For most people living in America, transportation is central to daily life. About 83 percent of Americans report that they regularly drive a car multiple times a week. Yet millions of drivers across the country have had their licenses suspended — taking away their ability to drive to work, school, the grocery store or the doctor — essentially because they are poor.In 2014, Leah Jackson was ticketed for obstructing traffic in Otsego, Minn., after turning left at a red light. That kind of thing happens to many people. But, as Ms. Jackson explained to state lawmakers in 2018 testimony, she had just started a new job and hadn’t yet received a paycheck, so she couldn’t pay the 5 fine right away.A few months later, she was pulled over, told her driver’s license was suspended for an unpaid
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For most people living in America, transportation is central to daily life. About 83 percent of Americans report that they regularly drive a car multiple times a week. Yet millions of drivers across the country have had their licenses suspended — taking away their ability to drive to work, school, the grocery store or the doctor — essentially because they are poor.
In 2014, Leah Jackson was ticketed for obstructing traffic in Otsego, Minn., after turning left at a red light. That kind of thing happens to many people. But, as Ms. Jackson explained to state lawmakers in 2018 testimony, she had just started a new job and hadn’t yet received a paycheck, so she couldn’t pay the $135 fine right away.
A few months later, she was pulled over, told her driver’s license was suspended for an unpaid ticket and cited for driving with a suspended license — a new $200 ticket. Her job responsibilities as a retail store manager required her to make bank runs and other deliveries, so she kept driving in order to keep her job. In less than a month, she received two more tickets for driving with a suspended license. After accounting for the additional tickets and the resulting increase in her monthly insurance premiums, her debt from the initial infraction spiraled into more than $13,000 over four and a half years.
The criminal justice system too often produces a self-perpetuating cycle, particularly for the poorest people, who can’t pay fines or hire lawyers to make charges go away. In 39 states, you can lose your driving privileges if you’re unable to pay a court fine or fee, for things as minor as a traffic violation. But a bipartisan effort is growing to end the fundamentally unjust practice of wealth-based suspensions.
On May 7, Gov. Steve Bullock of Montana signed a bill to eliminate wealth-based driver’s license suspensions. Montana joins the District of Columbia and a handful of states, including California, Idaho, Maine, Mississippi and Virginia, that have recently stopped suspending driver’s licenses for unpaid debt. State legislatures in Illinois and Oregon are expected to vote on whether to end the practice in their states later this month.
The American Civil Liberties Union and the American Legislative Exchange Council, which typically take conflicting positions on policy debates, are aligned on this issue: Driver’s license suspensions should be imposed for the limited purpose of keeping unsafe drivers off the road, not as a debt-collection mechanism. State legislatures, courts and motor vehicle administrators should work together to eliminate laws and policies that permit driver’s licenses to be suspended for reasons unrelated to a person’s ability to drive, including nonpayment of fines and fees.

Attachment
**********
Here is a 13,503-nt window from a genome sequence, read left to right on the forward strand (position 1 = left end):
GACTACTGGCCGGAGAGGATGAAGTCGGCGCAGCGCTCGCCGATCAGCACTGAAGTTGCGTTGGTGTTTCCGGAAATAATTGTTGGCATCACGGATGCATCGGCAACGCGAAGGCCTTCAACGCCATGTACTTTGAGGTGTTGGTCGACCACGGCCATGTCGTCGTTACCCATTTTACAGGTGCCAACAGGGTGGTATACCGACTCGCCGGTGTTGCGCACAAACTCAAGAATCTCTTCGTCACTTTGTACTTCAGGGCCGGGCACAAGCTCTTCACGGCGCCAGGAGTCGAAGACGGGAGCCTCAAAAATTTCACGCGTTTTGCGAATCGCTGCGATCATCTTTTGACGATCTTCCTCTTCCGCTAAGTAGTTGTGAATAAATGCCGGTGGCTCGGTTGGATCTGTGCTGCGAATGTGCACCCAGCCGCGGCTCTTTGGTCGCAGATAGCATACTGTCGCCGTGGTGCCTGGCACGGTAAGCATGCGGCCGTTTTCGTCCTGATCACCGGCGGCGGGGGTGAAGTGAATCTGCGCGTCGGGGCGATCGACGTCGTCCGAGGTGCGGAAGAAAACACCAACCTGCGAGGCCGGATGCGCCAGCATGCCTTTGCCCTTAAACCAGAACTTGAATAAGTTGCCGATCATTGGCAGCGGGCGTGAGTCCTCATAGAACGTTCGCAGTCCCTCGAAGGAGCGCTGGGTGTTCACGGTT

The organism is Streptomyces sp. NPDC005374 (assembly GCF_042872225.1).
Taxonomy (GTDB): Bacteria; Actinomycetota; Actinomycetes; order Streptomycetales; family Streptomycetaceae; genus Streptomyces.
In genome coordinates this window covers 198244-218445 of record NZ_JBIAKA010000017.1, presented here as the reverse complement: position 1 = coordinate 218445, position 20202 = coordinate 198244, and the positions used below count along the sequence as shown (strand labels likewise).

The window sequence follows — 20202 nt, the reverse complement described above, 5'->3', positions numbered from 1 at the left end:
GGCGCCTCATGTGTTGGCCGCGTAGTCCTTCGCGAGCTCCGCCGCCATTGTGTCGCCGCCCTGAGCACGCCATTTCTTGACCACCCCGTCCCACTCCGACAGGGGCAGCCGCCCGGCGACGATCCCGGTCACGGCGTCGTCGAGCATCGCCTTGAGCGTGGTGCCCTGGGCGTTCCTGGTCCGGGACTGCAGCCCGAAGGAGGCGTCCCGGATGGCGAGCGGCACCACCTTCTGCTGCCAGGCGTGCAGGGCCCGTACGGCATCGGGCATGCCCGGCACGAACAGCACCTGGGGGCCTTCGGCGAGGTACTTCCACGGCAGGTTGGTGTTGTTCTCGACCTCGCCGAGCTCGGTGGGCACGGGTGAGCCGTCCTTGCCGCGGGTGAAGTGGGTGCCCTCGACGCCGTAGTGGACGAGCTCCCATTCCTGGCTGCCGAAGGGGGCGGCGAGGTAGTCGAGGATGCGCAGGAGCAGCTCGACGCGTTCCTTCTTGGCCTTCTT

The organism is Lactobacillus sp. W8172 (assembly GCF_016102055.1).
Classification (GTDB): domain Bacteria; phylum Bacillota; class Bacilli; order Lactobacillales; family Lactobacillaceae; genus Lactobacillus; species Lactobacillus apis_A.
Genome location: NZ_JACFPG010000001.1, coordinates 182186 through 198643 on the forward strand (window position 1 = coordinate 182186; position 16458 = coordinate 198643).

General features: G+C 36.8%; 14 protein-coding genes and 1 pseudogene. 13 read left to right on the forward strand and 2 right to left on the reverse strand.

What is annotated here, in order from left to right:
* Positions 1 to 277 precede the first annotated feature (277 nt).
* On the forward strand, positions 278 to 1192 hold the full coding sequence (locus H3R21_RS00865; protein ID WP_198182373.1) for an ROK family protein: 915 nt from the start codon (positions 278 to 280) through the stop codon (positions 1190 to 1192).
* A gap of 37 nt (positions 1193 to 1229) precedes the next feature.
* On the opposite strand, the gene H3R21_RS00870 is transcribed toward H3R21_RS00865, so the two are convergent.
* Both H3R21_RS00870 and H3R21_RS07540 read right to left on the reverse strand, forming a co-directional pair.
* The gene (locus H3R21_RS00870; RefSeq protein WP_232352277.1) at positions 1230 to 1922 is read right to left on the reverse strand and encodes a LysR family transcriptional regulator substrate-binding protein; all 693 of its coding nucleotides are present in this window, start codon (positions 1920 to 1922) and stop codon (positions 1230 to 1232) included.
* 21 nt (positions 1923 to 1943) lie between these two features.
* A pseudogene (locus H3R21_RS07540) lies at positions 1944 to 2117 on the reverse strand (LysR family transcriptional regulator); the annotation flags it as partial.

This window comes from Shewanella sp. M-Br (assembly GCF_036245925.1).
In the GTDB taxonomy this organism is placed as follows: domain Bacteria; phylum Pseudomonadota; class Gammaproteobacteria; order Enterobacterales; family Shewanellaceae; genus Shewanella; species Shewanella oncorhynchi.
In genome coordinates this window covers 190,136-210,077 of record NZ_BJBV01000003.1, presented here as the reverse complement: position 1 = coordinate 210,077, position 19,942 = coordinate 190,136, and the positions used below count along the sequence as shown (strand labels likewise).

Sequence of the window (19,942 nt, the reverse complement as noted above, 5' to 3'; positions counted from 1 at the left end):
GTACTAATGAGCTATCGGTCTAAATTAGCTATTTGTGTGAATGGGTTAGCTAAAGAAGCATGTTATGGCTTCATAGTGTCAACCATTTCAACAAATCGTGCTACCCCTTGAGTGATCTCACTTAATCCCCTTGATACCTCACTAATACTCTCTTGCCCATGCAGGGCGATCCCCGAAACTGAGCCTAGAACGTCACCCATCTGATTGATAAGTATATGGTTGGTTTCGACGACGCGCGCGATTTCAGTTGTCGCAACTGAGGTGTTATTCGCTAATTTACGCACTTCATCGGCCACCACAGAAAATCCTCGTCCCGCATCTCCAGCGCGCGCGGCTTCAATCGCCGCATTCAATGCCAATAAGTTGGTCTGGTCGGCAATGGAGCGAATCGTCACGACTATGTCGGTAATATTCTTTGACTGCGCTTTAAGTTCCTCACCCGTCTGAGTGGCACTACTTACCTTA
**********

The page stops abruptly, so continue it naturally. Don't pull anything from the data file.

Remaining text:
Suspending people’s driver’s licenses because they can’t afford to pay fines or fees is unfair. The A.C.L.U.’s position is that it is unconstitutional.
It’s also just bad policy. Wealth-based suspensions are at best ineffective and at worst destructive to the purpose of ensuring compliance with unpaid debt. They also drain resources that could otherwise be used to enforce laws that protect communities from drivers who engage in behavior that could actually threaten public safety, such as drunken driving. Union County, Ohio, found that driving-while-suspended violations cost an average of nine hours of officer and court time. That’s valuable time that could be spent advancing public safety rather than collecting debts from people struggling to make ends meet.
Stripping people of their driver’s licenses makes it more difficult for them to earn a living and, by extension, more difficult for them to pay off their debts. A 2011 study found that in New Jersey, 42 percent of drivers who lost their licenses also lost their jobs. In Phoenix, people who lost their licenses lost an average of $36,800 of annual income. Most people in the United States have limited access to reliable public transportation, so driving is often their only realistic means of transportation. The reality is that many people who drive with suspended licenses do so out of necessity. In the process, they risk additional fines, fees and even incarceration, all of which make it extremely difficult for them to pay their outstanding court debts.
One of the concerns of opponents of this type of legislation is that eliminating a punishment for nonpayment of court debt will result in a decrease in revenue that courts and other government agencies depend on to finance their operations. But government services should be paid for through a general fund, not through burdensome fines and fees on individuals.
Lawmakers across the country should work to eliminate wealth-based driver’s license suspensions.
Emily Reina Dindial is an economic justice advocacy and policy counsel at the A.C.L.U. and Ronald J. Lampard is the Criminal Justice Task Force director at the American Legislative Exchange Council.
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